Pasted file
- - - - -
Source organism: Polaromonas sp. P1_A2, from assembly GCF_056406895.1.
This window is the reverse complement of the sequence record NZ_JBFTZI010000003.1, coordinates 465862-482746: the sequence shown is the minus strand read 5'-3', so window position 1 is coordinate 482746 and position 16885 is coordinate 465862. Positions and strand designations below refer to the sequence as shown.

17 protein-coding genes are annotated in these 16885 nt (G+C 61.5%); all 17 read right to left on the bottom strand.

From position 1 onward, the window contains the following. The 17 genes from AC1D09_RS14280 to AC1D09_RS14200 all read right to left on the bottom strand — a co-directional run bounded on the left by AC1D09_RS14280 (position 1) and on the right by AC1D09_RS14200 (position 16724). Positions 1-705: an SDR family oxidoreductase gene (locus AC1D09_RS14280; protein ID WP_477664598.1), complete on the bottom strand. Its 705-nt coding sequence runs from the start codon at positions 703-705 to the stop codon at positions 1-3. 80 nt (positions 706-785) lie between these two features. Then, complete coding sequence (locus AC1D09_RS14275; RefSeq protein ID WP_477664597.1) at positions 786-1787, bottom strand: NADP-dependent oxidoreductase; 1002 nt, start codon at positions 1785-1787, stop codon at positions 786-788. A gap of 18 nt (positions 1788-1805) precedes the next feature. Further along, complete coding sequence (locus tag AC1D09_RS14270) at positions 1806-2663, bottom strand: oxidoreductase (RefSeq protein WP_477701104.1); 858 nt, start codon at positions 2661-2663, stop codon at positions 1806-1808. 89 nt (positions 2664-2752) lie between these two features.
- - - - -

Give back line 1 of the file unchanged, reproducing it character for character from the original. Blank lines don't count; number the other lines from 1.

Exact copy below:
Source organism: Polaromonas sp. P1_A2, from assembly GCF_056406895.1.